To a first-time observer, there are similarities between Geithner and President Obama. Like the president, he is exceedingly lean and lanky; the look, disciplined. Like the President, his calm and caution gave him an air of seeming detachment from his subject and the people questioning him. He doesn't react, he reflects. He takes time with his explanations; his attitude toward his audience: patience. But lacking the President's ease and amused charm, the steadiness doesn't seem Zen. It gives him the air of an exceedingly professional scientist: if this experiment doesn't work out, it will provide fascinating insight for the next experiment. Too bad for the lab rats? Folks who know Geithner say that's a wildly a unfair assessment: that he's a deeply empathetic man who cares about the little guy. It's not his fault that his demeanor doesn't reflect that.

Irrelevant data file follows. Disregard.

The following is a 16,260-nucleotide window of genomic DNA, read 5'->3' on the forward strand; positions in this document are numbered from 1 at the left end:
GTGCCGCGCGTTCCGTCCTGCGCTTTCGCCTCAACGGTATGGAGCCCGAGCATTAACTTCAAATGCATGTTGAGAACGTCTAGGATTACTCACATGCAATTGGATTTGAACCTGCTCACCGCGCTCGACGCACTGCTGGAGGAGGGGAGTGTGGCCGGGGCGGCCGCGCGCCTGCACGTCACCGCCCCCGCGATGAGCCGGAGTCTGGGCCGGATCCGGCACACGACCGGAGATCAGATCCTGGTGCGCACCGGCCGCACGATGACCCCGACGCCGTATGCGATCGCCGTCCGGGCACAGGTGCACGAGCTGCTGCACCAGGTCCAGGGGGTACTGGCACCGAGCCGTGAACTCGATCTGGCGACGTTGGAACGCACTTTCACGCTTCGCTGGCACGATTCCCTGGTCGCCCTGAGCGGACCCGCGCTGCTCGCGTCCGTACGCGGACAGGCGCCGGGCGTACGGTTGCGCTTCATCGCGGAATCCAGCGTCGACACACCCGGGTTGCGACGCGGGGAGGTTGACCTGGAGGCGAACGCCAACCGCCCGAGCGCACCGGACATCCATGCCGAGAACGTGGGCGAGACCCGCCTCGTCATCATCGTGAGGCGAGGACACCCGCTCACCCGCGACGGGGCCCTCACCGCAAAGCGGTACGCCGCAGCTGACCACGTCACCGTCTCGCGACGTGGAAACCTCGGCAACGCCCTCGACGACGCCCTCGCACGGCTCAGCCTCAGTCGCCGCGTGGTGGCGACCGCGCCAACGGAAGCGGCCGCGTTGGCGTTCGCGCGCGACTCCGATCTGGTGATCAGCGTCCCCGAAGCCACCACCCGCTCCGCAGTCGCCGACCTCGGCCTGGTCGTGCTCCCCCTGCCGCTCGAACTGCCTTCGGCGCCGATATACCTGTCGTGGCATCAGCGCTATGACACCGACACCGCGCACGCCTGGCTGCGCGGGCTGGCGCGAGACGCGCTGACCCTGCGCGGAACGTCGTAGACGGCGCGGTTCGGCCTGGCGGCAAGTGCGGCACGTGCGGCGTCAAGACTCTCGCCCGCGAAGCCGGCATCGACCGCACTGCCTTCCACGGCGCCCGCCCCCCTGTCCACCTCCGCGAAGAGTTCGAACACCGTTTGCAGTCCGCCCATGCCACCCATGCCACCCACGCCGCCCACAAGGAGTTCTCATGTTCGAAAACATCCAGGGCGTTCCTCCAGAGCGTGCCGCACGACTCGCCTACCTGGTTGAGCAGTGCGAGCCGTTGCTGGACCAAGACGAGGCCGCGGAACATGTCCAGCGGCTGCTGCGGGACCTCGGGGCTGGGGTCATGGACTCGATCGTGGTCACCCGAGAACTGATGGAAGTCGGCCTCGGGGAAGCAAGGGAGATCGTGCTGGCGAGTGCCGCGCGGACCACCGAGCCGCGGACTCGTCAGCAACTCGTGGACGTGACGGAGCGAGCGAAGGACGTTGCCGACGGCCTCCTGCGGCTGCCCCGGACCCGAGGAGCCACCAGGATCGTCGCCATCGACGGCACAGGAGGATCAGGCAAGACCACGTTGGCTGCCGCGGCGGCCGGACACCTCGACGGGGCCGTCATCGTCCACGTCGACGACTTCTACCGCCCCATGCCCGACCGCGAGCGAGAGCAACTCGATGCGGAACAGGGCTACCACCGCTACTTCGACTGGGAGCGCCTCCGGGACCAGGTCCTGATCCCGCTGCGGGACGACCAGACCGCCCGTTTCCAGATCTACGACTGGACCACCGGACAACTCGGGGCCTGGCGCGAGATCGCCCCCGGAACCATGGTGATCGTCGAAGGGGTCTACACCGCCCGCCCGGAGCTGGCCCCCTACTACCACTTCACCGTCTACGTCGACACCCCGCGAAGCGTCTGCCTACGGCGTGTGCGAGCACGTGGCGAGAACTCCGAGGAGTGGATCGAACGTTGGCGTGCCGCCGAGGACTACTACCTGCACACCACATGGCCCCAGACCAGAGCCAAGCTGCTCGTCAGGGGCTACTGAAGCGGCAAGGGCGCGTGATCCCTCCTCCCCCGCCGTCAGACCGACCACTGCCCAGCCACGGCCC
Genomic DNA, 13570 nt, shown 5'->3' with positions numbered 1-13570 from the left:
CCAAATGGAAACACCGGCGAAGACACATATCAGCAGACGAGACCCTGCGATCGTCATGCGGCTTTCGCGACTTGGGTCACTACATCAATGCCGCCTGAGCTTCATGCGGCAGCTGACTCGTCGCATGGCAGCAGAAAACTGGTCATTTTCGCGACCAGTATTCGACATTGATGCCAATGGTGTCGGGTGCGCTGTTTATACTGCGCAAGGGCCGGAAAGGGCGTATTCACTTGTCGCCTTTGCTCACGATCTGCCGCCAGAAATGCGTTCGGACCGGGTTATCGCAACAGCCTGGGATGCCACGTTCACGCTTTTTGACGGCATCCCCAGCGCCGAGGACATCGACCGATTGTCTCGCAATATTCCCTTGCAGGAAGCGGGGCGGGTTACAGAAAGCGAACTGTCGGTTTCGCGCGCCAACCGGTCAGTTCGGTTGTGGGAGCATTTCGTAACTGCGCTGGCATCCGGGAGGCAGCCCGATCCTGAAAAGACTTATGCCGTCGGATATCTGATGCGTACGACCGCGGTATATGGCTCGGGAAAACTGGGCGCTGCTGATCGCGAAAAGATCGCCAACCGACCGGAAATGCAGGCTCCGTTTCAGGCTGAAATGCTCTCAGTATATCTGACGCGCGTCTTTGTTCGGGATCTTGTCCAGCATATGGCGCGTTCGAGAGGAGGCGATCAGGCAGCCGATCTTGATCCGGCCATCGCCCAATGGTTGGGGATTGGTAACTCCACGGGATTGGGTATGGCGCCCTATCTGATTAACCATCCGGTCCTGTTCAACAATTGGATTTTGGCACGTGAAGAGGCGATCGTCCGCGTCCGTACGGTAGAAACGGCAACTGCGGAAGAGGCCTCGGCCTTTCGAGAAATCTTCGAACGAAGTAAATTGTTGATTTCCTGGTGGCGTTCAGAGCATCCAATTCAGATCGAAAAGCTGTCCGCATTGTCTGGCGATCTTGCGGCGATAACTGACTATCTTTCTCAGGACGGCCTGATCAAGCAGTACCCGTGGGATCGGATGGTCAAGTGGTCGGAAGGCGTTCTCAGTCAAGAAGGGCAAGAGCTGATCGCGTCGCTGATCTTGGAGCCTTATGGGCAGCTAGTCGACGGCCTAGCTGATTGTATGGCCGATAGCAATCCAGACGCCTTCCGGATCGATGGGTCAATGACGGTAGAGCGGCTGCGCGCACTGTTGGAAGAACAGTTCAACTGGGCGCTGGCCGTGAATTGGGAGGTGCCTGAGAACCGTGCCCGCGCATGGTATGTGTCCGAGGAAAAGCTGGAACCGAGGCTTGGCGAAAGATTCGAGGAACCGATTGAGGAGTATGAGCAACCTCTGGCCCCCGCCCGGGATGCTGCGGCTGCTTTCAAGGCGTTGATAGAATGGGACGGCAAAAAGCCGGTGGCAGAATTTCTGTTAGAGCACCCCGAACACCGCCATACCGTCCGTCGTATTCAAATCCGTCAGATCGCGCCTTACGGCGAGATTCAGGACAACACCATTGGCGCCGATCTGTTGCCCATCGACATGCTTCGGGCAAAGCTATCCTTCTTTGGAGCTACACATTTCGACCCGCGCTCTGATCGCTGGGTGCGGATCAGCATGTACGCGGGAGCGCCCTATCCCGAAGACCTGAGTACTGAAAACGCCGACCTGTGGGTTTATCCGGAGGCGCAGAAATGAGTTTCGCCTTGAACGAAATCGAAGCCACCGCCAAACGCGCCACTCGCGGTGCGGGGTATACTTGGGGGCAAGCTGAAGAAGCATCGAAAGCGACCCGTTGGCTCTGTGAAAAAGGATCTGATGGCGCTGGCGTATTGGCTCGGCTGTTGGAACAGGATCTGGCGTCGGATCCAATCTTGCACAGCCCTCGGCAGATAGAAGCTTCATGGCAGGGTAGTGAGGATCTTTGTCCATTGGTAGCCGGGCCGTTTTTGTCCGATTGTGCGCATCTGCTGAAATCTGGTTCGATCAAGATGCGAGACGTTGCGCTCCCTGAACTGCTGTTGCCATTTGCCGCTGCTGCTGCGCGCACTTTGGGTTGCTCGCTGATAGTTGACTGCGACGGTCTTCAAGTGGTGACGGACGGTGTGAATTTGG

The business reporters in the room grilled him endlessly about loan rates and investment enticements and how this plan would be structured. It wasn't until the very end that he was questioned about how this will play “outside Washington” and whether this is skewed against the taxpayers. To both he betrayed no emotion. "It's very important we make sure taxpayer money is not used to reward people who should not be rewarded," he said, sounding for the first time like a talking points politician. At one point he did acknowledge there is “deep anger and outrage" in the nation. But, he explained, "we need to balance that against the objective" - which is to get investors to buy the things that are killing banks' balance sheets–and freezing up business loans and the economy. "I'm confident we can get that balance right," he smiled.